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Free English Lesson: Common ‘Money’ Phrasal Verbs

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Using phrasal verbs in English is just one of the many ways you can add a little colour to the things you say. While they might seem a little complicated, they’re actually very easy to use! They’re often used when it comes to talking about different things about money in particular.

So are you ready to add a few to your vocabulary? Read on and take a look!

1. Rip off

This is used to describe when someone is charging an extremely high amount of money for something, and more than what it is probably worth.

E.g. “The market seller was trying to rip you off with those bags – they’re not even worth £20!”

2. Lend out

This phrasal verb is used when giving something to someone, with the intention that it is only for a certain period, and not forever! You would expect someone to return something that you lend out to them.

E.g. “I’ll lend you the money for a new bike so you don’t have to wait to buy it.”

3. Splash out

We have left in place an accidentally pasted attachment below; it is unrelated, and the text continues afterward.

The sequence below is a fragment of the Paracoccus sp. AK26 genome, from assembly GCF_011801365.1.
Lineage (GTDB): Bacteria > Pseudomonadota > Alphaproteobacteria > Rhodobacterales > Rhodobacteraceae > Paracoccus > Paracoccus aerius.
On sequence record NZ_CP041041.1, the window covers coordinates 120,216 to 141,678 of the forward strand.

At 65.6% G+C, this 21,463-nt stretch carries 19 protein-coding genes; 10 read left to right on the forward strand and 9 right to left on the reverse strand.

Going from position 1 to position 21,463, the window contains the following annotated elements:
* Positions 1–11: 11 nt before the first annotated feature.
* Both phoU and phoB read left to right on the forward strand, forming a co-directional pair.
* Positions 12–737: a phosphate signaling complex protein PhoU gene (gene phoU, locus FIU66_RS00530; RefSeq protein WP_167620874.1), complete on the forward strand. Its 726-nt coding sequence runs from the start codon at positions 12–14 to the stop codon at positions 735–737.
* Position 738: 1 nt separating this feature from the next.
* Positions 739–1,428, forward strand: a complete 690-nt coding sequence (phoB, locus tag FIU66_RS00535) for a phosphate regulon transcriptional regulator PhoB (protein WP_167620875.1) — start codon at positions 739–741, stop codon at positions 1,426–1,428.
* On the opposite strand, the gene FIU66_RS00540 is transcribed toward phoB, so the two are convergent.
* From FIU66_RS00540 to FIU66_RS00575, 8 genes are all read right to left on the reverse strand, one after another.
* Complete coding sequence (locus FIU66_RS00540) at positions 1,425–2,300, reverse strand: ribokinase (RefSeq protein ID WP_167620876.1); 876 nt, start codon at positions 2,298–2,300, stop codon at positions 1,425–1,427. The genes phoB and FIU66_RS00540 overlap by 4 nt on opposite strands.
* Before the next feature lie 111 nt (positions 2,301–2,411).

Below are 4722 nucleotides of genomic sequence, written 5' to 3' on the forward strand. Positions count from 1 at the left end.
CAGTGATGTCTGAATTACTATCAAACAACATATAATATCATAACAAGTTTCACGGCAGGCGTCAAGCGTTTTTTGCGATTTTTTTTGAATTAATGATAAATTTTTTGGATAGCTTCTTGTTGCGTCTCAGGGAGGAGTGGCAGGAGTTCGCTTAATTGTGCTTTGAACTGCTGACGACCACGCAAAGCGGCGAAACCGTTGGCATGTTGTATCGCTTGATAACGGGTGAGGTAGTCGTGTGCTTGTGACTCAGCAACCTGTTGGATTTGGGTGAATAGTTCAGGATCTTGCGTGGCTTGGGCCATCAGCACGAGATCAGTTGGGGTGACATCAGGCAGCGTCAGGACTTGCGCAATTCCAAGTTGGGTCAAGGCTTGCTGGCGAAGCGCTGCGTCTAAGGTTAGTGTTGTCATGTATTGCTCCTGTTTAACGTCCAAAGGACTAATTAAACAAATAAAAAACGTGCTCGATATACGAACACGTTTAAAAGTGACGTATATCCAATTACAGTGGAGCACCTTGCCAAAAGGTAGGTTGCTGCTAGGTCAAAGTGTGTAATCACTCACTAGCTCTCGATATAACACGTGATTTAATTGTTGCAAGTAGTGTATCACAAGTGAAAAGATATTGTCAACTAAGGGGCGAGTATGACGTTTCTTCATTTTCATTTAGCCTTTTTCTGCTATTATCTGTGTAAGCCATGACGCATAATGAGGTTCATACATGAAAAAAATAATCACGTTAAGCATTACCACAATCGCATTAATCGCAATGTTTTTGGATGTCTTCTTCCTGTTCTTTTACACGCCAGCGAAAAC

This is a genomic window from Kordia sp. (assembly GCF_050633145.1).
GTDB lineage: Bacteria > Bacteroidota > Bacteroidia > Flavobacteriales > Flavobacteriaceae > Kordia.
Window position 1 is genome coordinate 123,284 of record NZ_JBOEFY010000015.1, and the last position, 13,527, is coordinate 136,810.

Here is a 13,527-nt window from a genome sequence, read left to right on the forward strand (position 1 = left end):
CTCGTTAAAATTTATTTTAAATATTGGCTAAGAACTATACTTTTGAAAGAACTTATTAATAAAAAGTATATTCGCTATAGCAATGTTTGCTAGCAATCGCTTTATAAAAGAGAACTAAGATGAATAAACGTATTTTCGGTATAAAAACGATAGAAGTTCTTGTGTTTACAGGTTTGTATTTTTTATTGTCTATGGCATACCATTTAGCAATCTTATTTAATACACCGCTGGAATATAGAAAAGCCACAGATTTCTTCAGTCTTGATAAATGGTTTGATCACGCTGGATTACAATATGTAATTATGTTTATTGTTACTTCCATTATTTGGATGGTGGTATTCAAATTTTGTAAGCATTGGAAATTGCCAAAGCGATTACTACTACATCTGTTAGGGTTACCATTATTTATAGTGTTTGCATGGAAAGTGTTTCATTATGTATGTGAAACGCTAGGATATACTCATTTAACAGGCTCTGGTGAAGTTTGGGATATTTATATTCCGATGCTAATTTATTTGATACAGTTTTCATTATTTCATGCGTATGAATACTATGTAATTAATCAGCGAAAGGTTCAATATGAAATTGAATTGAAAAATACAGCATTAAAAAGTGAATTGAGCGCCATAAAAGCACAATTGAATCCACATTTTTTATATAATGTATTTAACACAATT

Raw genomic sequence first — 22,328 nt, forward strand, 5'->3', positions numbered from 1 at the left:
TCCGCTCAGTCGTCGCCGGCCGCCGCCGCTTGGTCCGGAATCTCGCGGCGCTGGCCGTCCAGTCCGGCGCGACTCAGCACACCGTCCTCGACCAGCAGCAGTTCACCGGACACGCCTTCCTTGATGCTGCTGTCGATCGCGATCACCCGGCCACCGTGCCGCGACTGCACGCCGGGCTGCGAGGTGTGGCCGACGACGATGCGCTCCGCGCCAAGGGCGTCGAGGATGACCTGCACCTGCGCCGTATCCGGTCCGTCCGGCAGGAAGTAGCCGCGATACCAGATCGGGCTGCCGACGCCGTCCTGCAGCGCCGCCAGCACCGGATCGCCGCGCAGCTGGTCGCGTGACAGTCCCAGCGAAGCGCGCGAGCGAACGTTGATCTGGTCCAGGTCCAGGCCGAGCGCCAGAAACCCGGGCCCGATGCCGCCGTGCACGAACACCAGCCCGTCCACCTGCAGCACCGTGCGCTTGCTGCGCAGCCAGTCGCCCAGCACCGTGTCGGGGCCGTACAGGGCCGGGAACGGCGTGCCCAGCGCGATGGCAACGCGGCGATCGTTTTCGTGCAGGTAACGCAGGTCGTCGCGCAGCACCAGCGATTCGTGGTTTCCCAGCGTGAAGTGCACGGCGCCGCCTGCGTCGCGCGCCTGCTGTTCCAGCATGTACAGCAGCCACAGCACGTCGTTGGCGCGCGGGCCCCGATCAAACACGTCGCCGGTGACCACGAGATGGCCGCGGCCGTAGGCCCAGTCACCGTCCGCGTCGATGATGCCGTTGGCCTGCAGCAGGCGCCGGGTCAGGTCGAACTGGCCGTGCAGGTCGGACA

You use this phrasal verb to describe spending excessively on something, as a treat for yourself or others, and it will probably be something you do not normally have or buy.

E.g. “For our last night on holiday, we splashed out on a really fancy dinner in a posh restaurant.”

4. Get by

You can see this as the opposite of splashing out – this verb means to have just enough money to survive on the basics, without any extra left over.

E.g. “My student loan was delayed but I could just about get by with the tips from my job.”

 

Quick Practice

Which phrasal verb would you use in the following events?

  1. Your friend wants to buy a new coat but hasn’t got her bank card with her.
  2. Your parents treat you to a special lunch.
  3. You have very little money to spend on holiday.
  4. A shop is charging three times the price for a DVD compared to all other shops.

Your turn

To help you learn and understand phrasal verbs, the best way to practice is by using them in conversation! So why not put together a little chat between a group of friends? Try and use each phrase at least once.